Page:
5. Evan Longoria
Longoria gets the nod onto my top 5 Durham Bulls third basemen list based on his impact at the next level. Longo for 31 games in 2007 and 7 games in 2008. He also made an appearance in Durham in 2012 for an injury rehab assignment. All totaled Longoria has only played 48 games in Triple A and has 197 plate appearances. His line is a lackluster .245/.381/.390 with 5 home runs, 8 doubles, and 23 RBIs. His original appearance in 2007, .269/.398/.490, was weighed down by the two smaller appearances. Despite the lack of numbers, there can be no doubt that Longoria has been the face of the Rays franchise during the past 7 years and should end up leading the franchise in almost every offensive category before his career is finished in Tampa. Longo is already the franchise's all-time leader in oWAR, dWAR, slugging, home runs, and RBIs. Many of the other counting number statistics are just a matter of time. Although Carl Crawford's 409 steals look pretty safe.
4. Wes Helms
Helms also had a brief stay in Durham, but had a little bit more of an impact playing for the Bulls. The Gastonia, North Carolina native played 67 games for the Carolina League affiliate in the summer of 1996 and posted a .322/.367/.562 line with 13 home runs, 19 doubles, and 54 RBIs. Pretty impressive offensive numbers for just 278 plate appearances. The success in Durham propelled Helms status from a solid prospect to a Baseball America Top 100 Prospect entering the 1997 season. The numbers were not quite as good for the third baseman through Double and Triple A, but Helms did end up enjoying a solid 13 year Major League career spent mainly with the Braves, Phillies, and Marlins.
3. Steve Demeter
The only International League Hall of Famer on my list of great Durham Bulls third basemen is right here. Demeter was a Durham Bulls player, in the Tigers farm system during the summer of 1954. That summer the Bulls third baseman hit .307/.333/.545 with 23 home runs, 111 RBIs, 48 doubles, and 7 triples. Easily one of the best individual efforts turned in by a third baseman in Bulls history. However, the Tigers decided to use the great numbers posted by Demeter in the minors to help them land Cleveland Indians slugger Norm Cash. Demeter spent most of his career in the Minors, but did appear in the Majors for four games. Meanwhile, Cash went on the win a batting crown and hit 377 home runs in his career. One of the more one-sided trades in baseball history, but Demeter had a great minor league career, hitting 272 home runs, primarily with the Rochester Red Wings and later as a coach in the Pittsburgh Pirates managing both the Charleston Charlies and the Buffalo Bisons. He is also the grandfather of Marlins infielder Derek Dietrich.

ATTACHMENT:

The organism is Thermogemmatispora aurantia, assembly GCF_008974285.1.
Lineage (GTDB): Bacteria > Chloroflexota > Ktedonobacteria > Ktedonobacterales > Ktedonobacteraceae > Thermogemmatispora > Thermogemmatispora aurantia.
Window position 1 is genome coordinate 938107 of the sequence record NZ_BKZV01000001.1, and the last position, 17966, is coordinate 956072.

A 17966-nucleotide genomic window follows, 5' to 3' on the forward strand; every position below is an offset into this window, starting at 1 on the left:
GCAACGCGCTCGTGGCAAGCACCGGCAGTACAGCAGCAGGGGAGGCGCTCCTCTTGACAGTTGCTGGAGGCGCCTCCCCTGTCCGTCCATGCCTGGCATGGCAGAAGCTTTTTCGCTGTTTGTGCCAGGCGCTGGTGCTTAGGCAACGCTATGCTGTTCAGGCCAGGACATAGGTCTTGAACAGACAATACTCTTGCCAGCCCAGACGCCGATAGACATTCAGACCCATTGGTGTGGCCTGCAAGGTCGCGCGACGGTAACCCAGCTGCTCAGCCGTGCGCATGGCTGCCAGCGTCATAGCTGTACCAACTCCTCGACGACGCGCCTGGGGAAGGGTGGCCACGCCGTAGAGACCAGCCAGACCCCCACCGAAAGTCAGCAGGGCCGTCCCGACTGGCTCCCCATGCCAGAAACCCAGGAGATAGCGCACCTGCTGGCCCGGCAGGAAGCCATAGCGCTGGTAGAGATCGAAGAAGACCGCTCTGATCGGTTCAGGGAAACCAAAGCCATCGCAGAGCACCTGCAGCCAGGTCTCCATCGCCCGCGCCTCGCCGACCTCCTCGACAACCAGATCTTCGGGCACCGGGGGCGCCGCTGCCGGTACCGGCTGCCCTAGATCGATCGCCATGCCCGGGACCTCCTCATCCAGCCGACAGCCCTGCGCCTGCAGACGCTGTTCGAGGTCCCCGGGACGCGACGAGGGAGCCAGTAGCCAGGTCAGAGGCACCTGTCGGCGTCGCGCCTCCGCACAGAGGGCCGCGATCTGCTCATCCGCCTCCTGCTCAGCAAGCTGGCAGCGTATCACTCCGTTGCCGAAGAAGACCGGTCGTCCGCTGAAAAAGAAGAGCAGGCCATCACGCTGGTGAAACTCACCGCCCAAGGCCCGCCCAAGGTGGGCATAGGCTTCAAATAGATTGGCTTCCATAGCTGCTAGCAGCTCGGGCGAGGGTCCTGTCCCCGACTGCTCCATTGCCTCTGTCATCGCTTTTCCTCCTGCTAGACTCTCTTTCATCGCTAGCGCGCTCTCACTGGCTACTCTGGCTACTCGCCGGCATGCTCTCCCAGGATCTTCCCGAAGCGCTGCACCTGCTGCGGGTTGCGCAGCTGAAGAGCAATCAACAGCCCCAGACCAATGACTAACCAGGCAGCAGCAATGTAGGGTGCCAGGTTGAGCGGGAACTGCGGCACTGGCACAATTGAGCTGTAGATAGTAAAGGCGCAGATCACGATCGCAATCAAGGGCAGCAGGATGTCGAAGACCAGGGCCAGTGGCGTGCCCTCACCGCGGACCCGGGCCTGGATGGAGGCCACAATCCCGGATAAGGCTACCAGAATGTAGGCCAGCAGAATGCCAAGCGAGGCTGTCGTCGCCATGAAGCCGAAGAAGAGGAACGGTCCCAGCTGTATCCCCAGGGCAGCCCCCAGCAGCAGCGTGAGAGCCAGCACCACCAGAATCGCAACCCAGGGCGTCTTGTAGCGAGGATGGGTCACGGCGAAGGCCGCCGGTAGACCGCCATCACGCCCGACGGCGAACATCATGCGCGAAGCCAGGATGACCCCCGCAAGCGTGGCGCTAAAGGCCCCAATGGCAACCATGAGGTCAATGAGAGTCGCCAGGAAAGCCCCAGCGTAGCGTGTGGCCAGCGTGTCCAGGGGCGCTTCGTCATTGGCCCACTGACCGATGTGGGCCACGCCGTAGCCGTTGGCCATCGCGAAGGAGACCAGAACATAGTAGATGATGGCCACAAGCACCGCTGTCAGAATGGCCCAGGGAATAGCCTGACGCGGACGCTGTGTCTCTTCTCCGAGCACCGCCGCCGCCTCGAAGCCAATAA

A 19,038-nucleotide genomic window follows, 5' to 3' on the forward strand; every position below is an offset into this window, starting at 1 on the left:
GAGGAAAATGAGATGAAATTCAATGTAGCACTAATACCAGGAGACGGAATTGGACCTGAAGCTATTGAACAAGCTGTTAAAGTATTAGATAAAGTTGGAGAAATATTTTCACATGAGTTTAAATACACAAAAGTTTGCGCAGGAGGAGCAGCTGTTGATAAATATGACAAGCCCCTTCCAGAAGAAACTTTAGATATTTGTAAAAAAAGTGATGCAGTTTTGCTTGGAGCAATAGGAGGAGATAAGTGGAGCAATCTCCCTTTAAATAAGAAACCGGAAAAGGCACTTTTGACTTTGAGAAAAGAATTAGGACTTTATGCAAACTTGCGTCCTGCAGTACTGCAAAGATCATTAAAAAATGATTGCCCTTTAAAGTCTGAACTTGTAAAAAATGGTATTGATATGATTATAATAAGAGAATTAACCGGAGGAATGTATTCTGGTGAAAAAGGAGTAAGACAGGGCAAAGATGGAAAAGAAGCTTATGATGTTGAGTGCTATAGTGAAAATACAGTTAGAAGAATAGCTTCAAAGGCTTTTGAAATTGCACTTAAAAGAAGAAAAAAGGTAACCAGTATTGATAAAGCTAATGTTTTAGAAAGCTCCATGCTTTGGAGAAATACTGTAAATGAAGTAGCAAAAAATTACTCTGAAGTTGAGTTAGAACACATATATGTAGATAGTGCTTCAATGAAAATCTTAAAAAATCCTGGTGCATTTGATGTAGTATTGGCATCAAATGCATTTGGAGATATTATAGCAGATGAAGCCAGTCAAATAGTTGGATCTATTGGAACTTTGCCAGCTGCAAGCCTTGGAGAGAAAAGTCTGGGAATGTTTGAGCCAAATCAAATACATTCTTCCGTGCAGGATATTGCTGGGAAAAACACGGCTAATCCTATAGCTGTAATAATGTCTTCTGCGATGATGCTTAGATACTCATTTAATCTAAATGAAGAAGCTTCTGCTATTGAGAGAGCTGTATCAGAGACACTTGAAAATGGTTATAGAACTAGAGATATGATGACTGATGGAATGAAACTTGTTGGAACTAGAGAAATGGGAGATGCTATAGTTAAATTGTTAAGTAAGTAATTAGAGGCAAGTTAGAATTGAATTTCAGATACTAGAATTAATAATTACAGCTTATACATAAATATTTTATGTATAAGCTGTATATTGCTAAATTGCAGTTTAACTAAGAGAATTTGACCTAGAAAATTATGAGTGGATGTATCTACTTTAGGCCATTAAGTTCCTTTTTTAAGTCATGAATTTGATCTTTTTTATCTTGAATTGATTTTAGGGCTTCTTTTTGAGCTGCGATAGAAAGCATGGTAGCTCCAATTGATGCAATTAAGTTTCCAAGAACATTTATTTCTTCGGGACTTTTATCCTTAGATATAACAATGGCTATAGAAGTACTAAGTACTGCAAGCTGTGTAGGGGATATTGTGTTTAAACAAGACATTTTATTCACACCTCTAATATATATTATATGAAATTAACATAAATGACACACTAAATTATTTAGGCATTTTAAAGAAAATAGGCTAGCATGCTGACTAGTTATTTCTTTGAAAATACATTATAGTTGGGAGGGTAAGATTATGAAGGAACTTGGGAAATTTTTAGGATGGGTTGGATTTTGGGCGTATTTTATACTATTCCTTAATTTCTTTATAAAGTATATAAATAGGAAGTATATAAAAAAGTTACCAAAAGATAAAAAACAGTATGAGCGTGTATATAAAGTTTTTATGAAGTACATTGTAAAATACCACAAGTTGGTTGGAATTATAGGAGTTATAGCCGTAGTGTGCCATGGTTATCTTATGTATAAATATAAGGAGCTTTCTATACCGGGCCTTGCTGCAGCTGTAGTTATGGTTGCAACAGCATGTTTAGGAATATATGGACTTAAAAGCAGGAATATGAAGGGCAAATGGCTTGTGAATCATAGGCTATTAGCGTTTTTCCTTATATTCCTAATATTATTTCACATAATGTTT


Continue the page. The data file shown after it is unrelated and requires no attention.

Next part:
2. Aubrey Huff
Huff played for the Durham Bulls during the 2000, 2001, and 2002 seasons. The majority of his time spent in Durham occurred during the 200 season when he posted a .316/.394/.566 line with 20 home runs, 36 doubles, and 76 RBIs in just 108 games. His later trips to Durham were not only a small number of games, but Huff spent a fair amount of time playing first base during those appearances. Similar to Helms, Huff's excellent 2000 season posted his status with the Baseball America rankings moving from 98th before 2000 all the way up to 43rd before the 2001 season. Huff Daddy went on to enjoy a 13 year Major League career with the Rays, Astros, Orioles, Tigers, and Giants. His stop with the Giants netted him two World Series rings, winning one in each 2010 and 2012. Aubrey Huff ended his career with 242 home runs, 360 doubles, 1699 hits, and 904 RBIs.
1. Scott McClain
Scott McClain was a great Minor League third baseman in the late 90s into the 2000s before his career ended with the Fresno Giants in 2009. I am giving McClain the top spot on my list because he had two great years for the Durham Bulls. McClain set the Durham Bulls Triple A career home run record which he owned until 1999 when Chris Richard passed him by at 63. His best year as a Bull took place in 1998 when he hit 34 home runs, 35 doubles, 109 RBIs with a .299/.385/.589 line. Those are excellent numbers most years and would at least get you in the conversation for the MVP. McClain actually ended up finishing in the International League that season in OPS. Reds farm hand Roberto Petagine ended up taking home the award that season. In 1999 McClain's numbers slide down to .251/.341/.475 with 28 home runs, 33 doubles, and 104 RBIs. While he did not duplicate his 1998 season, those numbers are still really good and separate him out from the other players on my list of Top 5 Durham Bulls Third Basemen.